Weighing in on National Health Care

There is a central paradox to the issue of national health care. “Health Care” and “health insurance” are treated as synonymous.

Health insurance regulations are the exclusive province of the States. There is no federal regulation. All medical malpractice insurance laws exist at the state level only. Federal regulation of health insurance would be a violation of the constitution.

If the Federal government is prohibited from regulating medical insurance, then it is certainly a violation of the Constitution for it to 0ffer health insurance

We must also consider the fact that having health insurance does not equate to having health care. The insurance may not cover the care or procedures that one needs. The policy may have a prohibitive deductible.

If we have a problem with either health care or health insurance, my first rule of thumb is to locate and eliminate the government interference as the first means of correction.

Eliminating all mandates for insurance is the first corrective action that needs to be taken. If insurers were subjected to the pressures of the marketplace, we would soon see honesty and efficiency begin to arise in this business.

Government sponsorship and control of health care, whether of the actual care or of the supporting insurance, are open invitations to corruption and incompetence. And we know it. I have spoken with numerous liberals who are fully aware that nationalized health care will reduce the availability of care and increase the incidence of death and impairment. Why are they willing to spend over a trillion dollars for lower levels of care and higher costs?

What is the benefit? We can remove responsibility for one’s family from the shoulders of the individual. When care is not delivered, it is no longer the “fault” or responsibility of the parents. When their child dies or is permanently disabled, they can command sympathy, because no one can control a federal bureaucracy.

It would appear that we do indeed have a considerable proportion of our populace who would be very happy to pay over $1,000,000,000,000 of other people’s money to escape responsibility for their own children’s well being.

The saddest part of all of this is that health and well being starts at home, not at a doctor’s or insurer’s office. According to Adelle Davis, a full 90% of all automobile accidents are caused by people experiencing low blood sugar, thus reducing alertness and reaction time.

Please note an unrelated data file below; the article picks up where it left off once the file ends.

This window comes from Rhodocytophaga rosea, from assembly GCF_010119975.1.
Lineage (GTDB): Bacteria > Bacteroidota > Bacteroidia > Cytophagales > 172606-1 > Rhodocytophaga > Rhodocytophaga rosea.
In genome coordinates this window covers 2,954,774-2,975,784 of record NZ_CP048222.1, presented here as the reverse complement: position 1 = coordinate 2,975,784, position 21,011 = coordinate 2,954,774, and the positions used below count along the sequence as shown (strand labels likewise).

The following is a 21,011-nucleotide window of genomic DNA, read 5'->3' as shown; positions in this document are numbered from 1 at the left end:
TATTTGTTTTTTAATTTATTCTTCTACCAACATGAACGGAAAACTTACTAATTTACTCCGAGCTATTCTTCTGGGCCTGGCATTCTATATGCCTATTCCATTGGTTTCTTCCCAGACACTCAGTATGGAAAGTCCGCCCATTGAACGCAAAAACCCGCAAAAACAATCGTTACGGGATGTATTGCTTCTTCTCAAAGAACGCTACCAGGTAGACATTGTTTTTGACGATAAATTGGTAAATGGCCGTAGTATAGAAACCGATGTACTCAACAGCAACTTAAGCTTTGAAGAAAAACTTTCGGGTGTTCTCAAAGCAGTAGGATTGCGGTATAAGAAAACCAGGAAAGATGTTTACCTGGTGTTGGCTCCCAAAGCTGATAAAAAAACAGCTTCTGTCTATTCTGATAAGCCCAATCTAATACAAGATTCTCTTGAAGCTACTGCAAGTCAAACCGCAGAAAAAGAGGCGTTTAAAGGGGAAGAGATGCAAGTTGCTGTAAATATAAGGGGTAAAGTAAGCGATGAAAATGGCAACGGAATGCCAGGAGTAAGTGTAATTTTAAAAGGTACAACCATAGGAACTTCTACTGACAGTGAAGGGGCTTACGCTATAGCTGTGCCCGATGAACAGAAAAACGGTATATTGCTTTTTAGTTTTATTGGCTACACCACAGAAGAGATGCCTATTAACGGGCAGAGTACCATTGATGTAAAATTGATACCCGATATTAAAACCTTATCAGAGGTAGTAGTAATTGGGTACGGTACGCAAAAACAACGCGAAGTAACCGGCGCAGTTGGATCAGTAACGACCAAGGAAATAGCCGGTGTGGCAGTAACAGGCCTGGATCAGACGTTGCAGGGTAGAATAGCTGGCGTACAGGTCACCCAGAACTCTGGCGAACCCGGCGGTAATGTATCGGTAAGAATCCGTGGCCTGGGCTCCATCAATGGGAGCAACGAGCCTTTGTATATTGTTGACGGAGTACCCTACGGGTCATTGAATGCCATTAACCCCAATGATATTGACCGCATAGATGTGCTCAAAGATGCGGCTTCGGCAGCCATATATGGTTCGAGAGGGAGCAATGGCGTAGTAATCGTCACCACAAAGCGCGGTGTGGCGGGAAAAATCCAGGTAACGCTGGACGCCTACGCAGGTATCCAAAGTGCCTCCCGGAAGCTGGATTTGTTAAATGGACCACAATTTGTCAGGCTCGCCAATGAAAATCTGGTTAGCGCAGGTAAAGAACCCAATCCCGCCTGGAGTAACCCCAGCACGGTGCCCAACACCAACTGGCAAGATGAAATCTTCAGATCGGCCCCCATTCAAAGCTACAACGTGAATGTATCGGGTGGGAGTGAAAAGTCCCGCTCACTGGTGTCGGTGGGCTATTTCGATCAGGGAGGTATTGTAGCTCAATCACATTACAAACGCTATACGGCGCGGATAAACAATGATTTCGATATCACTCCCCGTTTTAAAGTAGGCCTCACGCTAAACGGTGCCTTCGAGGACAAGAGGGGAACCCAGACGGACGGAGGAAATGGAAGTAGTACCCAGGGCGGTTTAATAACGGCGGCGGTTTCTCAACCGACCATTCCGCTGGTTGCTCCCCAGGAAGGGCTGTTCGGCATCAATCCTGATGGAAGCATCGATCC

Simply being well-fed and properly rested eliminates 90% of all accidents. Likewise, illness can only take hold when bacteria or virus can break through a cell wall, invade the cell and reproduce using the cell’s contents for nutrition. When the cell walls are strong and vigorous, it is very difficult for the germs to penetrate, and the white blood cells are able to do their job and destroy the pathogens. Ditto for allergens. When particles cannot penetrate the cell walls, no irritation exists, the pollutants are flushed from the system.

Of course, there are toxins and pathogens which are more virulent than others, yet, remaining healthy is not that difficult for most people most of the time. The most dangerous of toxins and pathogens can be readily avoided by living a reasonably healthy life. In the rare instances when injury or illness cannot be averted, there would be plenty of service available, were it not being commanded by those who simply refuse to take care of themselves or do not know how.

Why do they refuse? Because they have insurance that they don’t have to pay for, their employer pays for it. Then they become dependent upon it and believe they need it. Well, it is all a big lie. Between 80% and 90% of the funds being consumed by health insurance and medical care is pure waste, runoff, money down the drain, or in the pockets of a handful of predators.  Who are the predators?  The insurance companies?  Maybe, more likely though, the trial lawyers who sue for exorbitant damages, and the business that purchase the resulting annuities for pennies on the dollar.

The “crisis” in health care is really nothing more than a crisis in personal responsibility. If we reduced accidents by even 70% and illness by a similar percentage, we would find we had far more health care services than we need. And, with a well-educated and responsible citizenry, we would see injuries and illness both decrease dramatically.

The only guarantee that nationalized health care can provide is the guarantee that your health care services will deteriorate, but that it “won’t be your fault”, so that makes it ok.

Has our national character really become so enfeebled?

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